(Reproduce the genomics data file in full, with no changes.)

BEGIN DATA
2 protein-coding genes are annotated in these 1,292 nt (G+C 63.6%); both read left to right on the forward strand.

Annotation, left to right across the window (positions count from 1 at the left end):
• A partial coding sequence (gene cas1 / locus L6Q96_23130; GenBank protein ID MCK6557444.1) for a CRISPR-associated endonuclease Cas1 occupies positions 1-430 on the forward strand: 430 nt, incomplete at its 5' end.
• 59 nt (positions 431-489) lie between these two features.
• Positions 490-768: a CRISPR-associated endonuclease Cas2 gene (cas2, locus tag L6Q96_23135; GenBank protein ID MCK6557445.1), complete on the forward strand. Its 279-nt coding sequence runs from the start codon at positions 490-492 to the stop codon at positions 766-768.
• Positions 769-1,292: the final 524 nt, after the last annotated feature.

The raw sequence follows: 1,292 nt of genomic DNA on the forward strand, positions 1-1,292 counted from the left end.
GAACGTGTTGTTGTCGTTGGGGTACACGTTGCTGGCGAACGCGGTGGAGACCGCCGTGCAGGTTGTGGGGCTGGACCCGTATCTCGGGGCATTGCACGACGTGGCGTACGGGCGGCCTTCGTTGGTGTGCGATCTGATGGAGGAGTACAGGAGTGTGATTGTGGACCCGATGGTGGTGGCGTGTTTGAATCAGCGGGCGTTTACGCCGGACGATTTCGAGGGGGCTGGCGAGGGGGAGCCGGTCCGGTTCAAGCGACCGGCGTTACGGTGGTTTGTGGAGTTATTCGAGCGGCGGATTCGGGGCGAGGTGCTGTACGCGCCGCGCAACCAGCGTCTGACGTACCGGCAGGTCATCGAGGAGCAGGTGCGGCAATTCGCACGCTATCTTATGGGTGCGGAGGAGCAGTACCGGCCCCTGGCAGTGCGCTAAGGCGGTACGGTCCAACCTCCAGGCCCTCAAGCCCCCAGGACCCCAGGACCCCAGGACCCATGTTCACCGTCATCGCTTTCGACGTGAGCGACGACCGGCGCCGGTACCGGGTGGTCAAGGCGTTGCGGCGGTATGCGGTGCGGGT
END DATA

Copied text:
2 protein-coding genes are annotated in these 1,292 nt (G+C 63.6%); both read left to right on the forward strand.

Annotation, left to right across the window (positions count from 1 at the left end):
• A partial coding sequence (gene cas1 / locus L6Q96_23130; GenBank protein ID MCK6557444.1) for a CRISPR-associated endonuclease Cas1 occupies positions 1-430 on the forward strand: 430 nt, incomplete at its 5' end.
• 59 nt (positions 431-489) lie between these two features.
• Positions 490-768: a CRISPR-associated endonuclease Cas2 gene (cas2, locus tag L6Q96_23135; GenBank protein ID MCK6557445.1), complete on the forward strand. Its 279-nt coding sequence runs from the start codon at positions 490-492 to the stop codon at positions 766-768.
• Positions 769-1,292: the final 524 nt, after the last annotated feature.

The raw sequence follows: 1,292 nt of genomic DNA on the forward strand, positions 1-1,292 counted from the left end.
GAACGTGTTGTTGTCGTTGGGGTACACGTTGCTGGCGAACGCGGTGGAGACCGCCGTGCAGGTTGTGGGGCTGGACCCGTATCTCGGGGCATTGCACGACGTGGCGTACGGGCGGCCTTCGTTGGTGTGCGATCTGATGGAGGAGTACAGGAGTGTGATTGTGGACCCGATGGTGGTGGCGTGTTTGAATCAGCGGGCGTTTACGCCGGACGATTTCGAGGGGGCTGGCGAGGGGGAGCCGGTCCGGTTCAAGCGACCGGCGTTACGGTGGTTTGTGGAGTTATTCGAGCGGCGGATTCGGGGCGAGGTGCTGTACGCGCCGCGCAACCAGCGTCTGACGTACCGGCAGGTCATCGAGGAGCAGGTGCGGCAATTCGCACGCTATCTTATGGGTGCGGAGGAGCAGTACCGGCCCCTGGCAGTGCGCTAAGGCGGTACGGTCCAACCTCCAGGCCCTCAAGCCCCCAGGACCCCAGGACCCCAGGACCCATGTTCACCGTCATCGCTTTCGACGTGAGCGACGACCGGCGCCGGTACCGGGTGGTCAAGGCGTTGCGGCGGTATGCGGTGCGGGT